Last weekend, I did an unlikely thing- I had a terrific vacation in Long Island. Now, before I offend any Lawn Guylan'ers, I do realize there are very beautiful parts of the island, but those aren't generally adjacent to LaGuardia, which is where I spent April 25th and 26th. In the basement of Marriott, to boot. It was a most unlikely venue for one of the most magical weekends I've had, but it just goes to show you- life is odd. For once, though, it wasn't me that was odd, and I have Tumbleweed to thank for that. I attended one of their workshops, and all weekend no one thought me strange for being a crunchy, vegan, tiny-house-building, business-hippie. That's what happens when you get about 50 tiny house enthusiasts in one room; open-mindedness doesn't have to be sought out or cajoled- it's already present in spades! As soon as everyone started introducing themselves, I found myself overwhelmed by the sheer like-mindedness. As is almost always the case when you talk with tiny housers, the idea kept cropping up again and again of creating a smaller home in order to live a larger life, and ultimately, that's what brought each of us there and why I felt the presence of such kindred spirits; we truly value life, and the idea of cutting down on costs, both financial and environmental, so that we might spend less time administrating our lives, and more time inhabiting them fully, drives us.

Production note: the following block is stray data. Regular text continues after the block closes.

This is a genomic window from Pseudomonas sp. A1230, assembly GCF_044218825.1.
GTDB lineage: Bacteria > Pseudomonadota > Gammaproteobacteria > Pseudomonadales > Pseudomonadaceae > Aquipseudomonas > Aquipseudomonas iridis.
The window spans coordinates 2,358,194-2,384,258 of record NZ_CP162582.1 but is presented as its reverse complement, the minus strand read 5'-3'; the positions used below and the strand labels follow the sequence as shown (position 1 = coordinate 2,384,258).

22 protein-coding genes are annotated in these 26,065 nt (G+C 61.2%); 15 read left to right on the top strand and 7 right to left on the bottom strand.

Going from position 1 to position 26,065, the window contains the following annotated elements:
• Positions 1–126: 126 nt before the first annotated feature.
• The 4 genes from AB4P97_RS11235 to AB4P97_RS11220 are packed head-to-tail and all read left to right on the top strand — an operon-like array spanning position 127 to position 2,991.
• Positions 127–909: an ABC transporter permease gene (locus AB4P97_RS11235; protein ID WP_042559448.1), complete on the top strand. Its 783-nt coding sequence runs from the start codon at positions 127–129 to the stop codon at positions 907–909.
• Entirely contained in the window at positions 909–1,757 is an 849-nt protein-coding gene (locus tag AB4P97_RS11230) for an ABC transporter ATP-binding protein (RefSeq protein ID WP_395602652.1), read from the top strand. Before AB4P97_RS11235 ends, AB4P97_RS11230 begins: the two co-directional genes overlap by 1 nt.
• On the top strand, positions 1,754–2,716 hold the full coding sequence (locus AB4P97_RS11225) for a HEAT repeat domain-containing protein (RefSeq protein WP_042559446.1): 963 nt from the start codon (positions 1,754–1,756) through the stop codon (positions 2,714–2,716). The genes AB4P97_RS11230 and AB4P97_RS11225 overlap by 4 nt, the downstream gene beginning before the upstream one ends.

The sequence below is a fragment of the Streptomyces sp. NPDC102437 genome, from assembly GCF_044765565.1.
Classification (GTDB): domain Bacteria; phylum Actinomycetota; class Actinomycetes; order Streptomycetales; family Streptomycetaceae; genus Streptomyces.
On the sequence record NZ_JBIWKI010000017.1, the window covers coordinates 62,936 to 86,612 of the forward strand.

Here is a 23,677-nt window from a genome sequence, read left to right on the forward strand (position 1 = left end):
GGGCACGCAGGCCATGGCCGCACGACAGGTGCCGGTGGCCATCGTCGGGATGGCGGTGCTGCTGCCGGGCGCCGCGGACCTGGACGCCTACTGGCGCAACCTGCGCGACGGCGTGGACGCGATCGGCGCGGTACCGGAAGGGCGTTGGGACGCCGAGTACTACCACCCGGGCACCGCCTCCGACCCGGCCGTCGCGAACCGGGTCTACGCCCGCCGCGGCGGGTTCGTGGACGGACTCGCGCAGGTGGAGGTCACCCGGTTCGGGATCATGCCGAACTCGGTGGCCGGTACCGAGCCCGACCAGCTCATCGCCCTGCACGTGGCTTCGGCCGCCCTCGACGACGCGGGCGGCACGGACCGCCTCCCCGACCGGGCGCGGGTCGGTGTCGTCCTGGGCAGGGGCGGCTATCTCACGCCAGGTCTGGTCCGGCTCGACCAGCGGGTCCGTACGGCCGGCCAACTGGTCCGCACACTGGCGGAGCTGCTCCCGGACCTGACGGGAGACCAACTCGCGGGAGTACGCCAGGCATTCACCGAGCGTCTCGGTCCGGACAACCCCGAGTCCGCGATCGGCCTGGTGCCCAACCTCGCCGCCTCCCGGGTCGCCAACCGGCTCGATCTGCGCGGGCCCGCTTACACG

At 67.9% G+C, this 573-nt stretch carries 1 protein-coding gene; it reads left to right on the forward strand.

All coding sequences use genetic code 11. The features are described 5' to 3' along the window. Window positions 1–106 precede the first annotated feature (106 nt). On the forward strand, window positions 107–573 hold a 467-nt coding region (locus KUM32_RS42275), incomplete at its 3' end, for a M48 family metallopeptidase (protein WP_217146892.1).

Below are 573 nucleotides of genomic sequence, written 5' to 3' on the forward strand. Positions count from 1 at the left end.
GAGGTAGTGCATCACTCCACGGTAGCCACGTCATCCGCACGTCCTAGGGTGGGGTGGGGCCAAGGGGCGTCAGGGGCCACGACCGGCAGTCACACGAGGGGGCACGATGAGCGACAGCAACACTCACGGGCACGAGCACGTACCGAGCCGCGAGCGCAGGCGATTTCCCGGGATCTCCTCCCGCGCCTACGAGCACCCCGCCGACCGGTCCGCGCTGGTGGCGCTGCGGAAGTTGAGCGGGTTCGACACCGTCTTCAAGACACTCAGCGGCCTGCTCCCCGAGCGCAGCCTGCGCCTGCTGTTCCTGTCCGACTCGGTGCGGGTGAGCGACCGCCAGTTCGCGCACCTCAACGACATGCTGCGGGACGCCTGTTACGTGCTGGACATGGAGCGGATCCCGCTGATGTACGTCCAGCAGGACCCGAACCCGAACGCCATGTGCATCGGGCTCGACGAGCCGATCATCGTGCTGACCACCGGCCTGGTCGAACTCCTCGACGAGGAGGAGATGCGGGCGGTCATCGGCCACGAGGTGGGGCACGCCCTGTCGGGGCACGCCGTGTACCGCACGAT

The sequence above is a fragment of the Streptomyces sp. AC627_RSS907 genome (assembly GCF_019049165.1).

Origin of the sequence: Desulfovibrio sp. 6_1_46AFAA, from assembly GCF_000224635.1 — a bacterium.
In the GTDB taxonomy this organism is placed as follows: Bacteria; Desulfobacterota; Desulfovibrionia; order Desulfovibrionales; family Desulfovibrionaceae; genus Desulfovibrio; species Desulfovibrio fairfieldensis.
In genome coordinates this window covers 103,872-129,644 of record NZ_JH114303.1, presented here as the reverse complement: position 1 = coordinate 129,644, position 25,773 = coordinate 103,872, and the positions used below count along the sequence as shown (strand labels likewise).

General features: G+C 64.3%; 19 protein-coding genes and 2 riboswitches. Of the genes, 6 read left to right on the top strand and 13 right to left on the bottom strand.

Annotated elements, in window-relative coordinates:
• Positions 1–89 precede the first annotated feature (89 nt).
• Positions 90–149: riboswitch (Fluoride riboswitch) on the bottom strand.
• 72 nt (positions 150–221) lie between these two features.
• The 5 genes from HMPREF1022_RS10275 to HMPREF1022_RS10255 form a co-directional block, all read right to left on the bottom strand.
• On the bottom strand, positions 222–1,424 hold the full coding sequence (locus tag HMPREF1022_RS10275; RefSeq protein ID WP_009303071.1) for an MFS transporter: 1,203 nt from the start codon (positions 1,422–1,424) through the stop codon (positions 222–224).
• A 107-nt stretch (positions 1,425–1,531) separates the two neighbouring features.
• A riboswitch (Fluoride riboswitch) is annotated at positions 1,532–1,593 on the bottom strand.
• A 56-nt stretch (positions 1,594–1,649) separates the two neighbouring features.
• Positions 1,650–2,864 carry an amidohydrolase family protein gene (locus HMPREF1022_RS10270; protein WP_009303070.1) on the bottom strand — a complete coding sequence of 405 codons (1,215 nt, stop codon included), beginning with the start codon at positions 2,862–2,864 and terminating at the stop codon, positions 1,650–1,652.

In short, it was brilliant. Not only was the workshop cram-packed with a ton of information, most of which backed up what I'd already researched, and the rest of which I would never have come across on my own, but it was also quite touching and a massive stress relief to spend time among people to whom I didn't have to justify my decision to live in a 150 square foot wheeled house with a composting toilet (read: bucket). They even found a tiny house for us to explore! The lovely couple behind Runaway Shanty agreed to tow their gorgeous house halfway to us.
Absolutely beautiful. Even though I ultimately decided against a gambrel roof for my own house, it was nice to see one in person. I also found great comfort in finally seeing the real life actuality of the dimensions I've had in my head all this time (we chose the same size trailer), and I no longer have even an inkling of a doubt in my ability to roost happily in such a small space. I seriously couldn't have imagined a more useful or delightful weekend. It shone so much light and confidence in my plans and capability, a lot of respect and gratitude for the company that sold me my trailer, and, best of all, a network of tiny housers in the Northeast. I canNOT wait to get this project underway! I still have a bit to wait until my trailer arrives, but I'll update soon!